By Haruko Ichikawa. Released in Japan as “Houseki no Kuni” by Kodansha, serialization ongoing in the magazine Afternoon. Released in North America by Kodansha Comics. Translated by Alethea Nibley & Athena Nibley.
This was a trip. I wasn’t sure what to expect going in, as I didn’t know much about it beyond “fighting gems” and that it’s been nominated for awards. Indeed, Kodansha even says it’s for fans of Steven Universe, presumably because, well, gems. I can see some similarities, but really, this manga is its own thing, and calling Phos and Steven similar lead characters seems a bit insulting to Steven. As for the plot, I honestly found it to be somewhat confusing much of the time, not really a surprise when it’s the first volume. But there are a few very good reasons to read this. The first is that the author is very good at depicting tension and frustration between two different characters, as our lead goes around and annoys everyone into submission. Secondly, the art is really nice, and conveys a sense of wonder and a sense of horror depending on where you are in the story.
The basic premise is that gem people are fighting against Moon creatures. They seem to fight based on the hardness of their base gem – the harder the better. Our lead gem is Phosphophyllite, who is most assuredly NOT on of the hardest gems – indeed, they’re known for being rather fragile and brittle. Phos is also a bit of a ditz, whiny, selfish, and lazy, which makes it very diffifuclt to find them a job. Fortunately, the sensei who’s in charge of the gems has come up with something: Phos will compose a natural history of their world. This seems, on the face of it, a idea that is both good and bad. Good because it’s the sort of this that plays right into Phos’ skill sets, and bad because Phos really has no skills sets beyond “people seem to like them”. Really, what it is is an excuse to have Phos wander around and interact with the other gems, such as the reclusive Cinnabar or the beautiful yet secretly self-loathing Dia. In the second half of the book, Phos accidentally gets eaten by a slug creature, and after everyone spends a long time figuring out how to get them back, now has… the ability to communicate with it? Maybe?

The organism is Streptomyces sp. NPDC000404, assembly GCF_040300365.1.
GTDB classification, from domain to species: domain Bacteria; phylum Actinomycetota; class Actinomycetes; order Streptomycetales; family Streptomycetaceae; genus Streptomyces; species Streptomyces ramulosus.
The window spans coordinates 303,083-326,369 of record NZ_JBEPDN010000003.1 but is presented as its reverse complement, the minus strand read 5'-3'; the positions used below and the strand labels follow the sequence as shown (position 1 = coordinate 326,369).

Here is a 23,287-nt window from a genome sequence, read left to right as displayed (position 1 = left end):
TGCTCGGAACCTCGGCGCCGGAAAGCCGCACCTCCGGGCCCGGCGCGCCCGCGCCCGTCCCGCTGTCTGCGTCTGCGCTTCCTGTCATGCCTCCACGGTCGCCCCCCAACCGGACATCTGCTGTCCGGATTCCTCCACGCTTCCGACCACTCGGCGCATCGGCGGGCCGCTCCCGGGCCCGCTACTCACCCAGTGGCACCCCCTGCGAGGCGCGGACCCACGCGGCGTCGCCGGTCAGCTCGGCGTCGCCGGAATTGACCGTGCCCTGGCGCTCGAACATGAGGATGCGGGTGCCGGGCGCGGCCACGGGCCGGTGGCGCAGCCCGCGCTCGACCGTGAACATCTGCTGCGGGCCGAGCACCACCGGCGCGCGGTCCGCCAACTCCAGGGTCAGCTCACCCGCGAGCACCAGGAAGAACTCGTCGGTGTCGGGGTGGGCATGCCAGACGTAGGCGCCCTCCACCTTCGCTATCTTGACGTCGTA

As I said earlier, this isn’t really a title I’m reading for the plot. It also has to be said, for those who get easily annoyed at selfish characters who clearly are going to grow and change as the series goes on, Phos starts out REALLY irritating, and you can easily understand some of why they’re treated so poorly. But not entirely all of it – Phos is also bullied in many ways, and the excessive verbal abuse heaped on them seems a bit much. Even those characters who do seem to like Phos, such as Cinnabar, show this affection by being even meaner than the others, though that ties more into Cinnabar’s self-hatred and suicidal tendencies than anything else. (The gems seem to be genderless, and I’ve done my best to avoid gendering them when writing this review.) To sum up, I’m not entirely sure where this is going, but I find the character interaction excellent and the art captivating. Which is all you can ask of a Volume 1, really.